Small claim – Form A1 - Statement by prospective lay representative for Pursuer/Defender
(Cases raised before 28 November 2016 only)

Summary cause – Form A1 - Statement by prospective lay representative for Pursuer/Defender

Ordinary cause - From 1A.2 - Statement by prospective lay representative for Pursuer/Defender

Summary application – Form A1 - Statement by prospective lay representative for Pursuer/Defender

Court of Session – Form 12B.2 - Application by party litigant for lay representation

The sheriff or judge will grant permission if it is considered that this will be in the interests of justice.  A Lay Representative can be asked by the sheriff or judge to stop acting for you at any time if they think the person’s behaviour is unsuitable or breaches the codes of behaviour expected in the court.  This does not prevent you from seeking permission to have a different person as your Lay Representative.

 

Lay Representative for a party in a civil case who is not a person (i.e. a company)

A company (whether incorporated in the UK or elsewhere), a limited liability partnership, any other type of partnership or an unincorporated association are referred to as ‘non-natural persons’. These companies or other bodies can apply to have a Lay Representative in civil proceedings.

If you are applying as a non-natural person, you have to make your application to the court on a specific form that is contained in court rules covered in Scottish Statutory Instrument 2016 No. 243. In this form you will be asked why you cannot pay for a legal representative.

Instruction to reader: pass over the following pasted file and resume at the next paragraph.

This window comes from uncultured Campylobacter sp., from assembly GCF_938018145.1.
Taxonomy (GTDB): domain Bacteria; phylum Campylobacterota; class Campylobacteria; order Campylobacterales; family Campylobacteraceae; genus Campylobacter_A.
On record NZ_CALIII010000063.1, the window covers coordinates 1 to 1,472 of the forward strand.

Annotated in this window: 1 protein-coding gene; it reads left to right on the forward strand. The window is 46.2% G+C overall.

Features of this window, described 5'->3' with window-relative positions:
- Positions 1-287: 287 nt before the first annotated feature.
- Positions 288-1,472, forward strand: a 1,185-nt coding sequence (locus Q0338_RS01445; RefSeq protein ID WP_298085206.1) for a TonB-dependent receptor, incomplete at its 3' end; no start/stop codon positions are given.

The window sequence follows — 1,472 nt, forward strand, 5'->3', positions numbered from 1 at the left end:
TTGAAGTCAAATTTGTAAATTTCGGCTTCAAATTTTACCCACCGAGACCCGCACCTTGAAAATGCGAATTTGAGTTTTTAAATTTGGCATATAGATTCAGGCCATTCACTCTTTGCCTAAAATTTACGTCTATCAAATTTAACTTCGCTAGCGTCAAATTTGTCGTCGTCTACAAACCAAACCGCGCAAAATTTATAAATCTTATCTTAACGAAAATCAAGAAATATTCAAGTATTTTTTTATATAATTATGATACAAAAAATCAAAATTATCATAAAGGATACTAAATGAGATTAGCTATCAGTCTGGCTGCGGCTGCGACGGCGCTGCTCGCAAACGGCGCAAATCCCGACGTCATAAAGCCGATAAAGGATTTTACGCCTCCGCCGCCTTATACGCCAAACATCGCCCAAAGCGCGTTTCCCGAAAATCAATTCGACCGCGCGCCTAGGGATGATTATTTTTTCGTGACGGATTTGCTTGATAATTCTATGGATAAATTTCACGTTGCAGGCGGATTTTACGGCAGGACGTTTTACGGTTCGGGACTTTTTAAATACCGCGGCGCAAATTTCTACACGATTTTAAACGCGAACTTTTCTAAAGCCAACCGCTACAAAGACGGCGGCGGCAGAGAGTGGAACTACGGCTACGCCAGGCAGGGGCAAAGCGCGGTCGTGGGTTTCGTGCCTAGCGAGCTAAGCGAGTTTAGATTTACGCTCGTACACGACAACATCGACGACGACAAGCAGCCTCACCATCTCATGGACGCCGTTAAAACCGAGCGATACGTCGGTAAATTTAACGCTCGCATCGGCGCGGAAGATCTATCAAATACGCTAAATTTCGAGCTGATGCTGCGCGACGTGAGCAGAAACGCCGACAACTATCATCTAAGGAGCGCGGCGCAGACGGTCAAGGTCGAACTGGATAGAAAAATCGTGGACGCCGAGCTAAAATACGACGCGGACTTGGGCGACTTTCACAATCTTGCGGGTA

Courtroom Supporter

(sometimes referred to as a Lay Supporter or ‘McKenzie Friend’)

Although you may out of choice or necessity decide to speak for yourself at the hearing, you are entitled to have someone with you to help. This person is called a 'Courtroom Supporter'

This person may be a friend, relative or colleague.  They do not need to be legally qualified.

Some support organisations, such as Families Need Fathers Scotland, have trained their volunteers to act as Courtroom Supporters.

Although they won’t be able to speak on your behalf, the Courtroom Supporter may:

  • Sit beside or behind you in court
  • Provide you with moral support
  • Help you to manage your court documents and other papers
  • Take notes for you in court
  • Can quietly advise you on:
  • Points of law and procedure
  • Issues which you may wish to raise with the sheriff
  • Questions which you may wish to ask witnesses

In the sheriff court, once the case has called in court, you can ask for permission for the Courtroom Supporter to assist you at any time during the case. However in the Court of Session, you would need to make your request in the form of a motion accompanied by Form 12.A-A , signed by both you and your Courtroom Supporter.

The Courtroom Supporter must agree not to receive any payment from you, either directly or indirectly, for their assistance. Also, if their behaviour is unsuitable for the codes of behaviour expected in the court or they are in any way unsuitable, the sheriff or judge may refuse them permission to act as a Courtroom Supporter.

A Courtroom Supporter can take part in court hearings which are otherwise closed to the public, such as a child welfare hearing.

 

Where can I get legal advice?

The Scottish Courts and Tribunals Service staff are not legally qualified and therefore cannot provide you with any legal advice. If you do need legal advice, the Law Society of Scotland can provide contact details for solicitors in your area. You may also be able to obtain advice about legal aid entitlement or contact details for local solicitors from the Scottish Legal Aid Board or a Civil Legal Assistance Office.


Further information

There are other sources of relevant information, such as Money Advice Scotland and Families Need Fathers Scotland – see Useful Links above.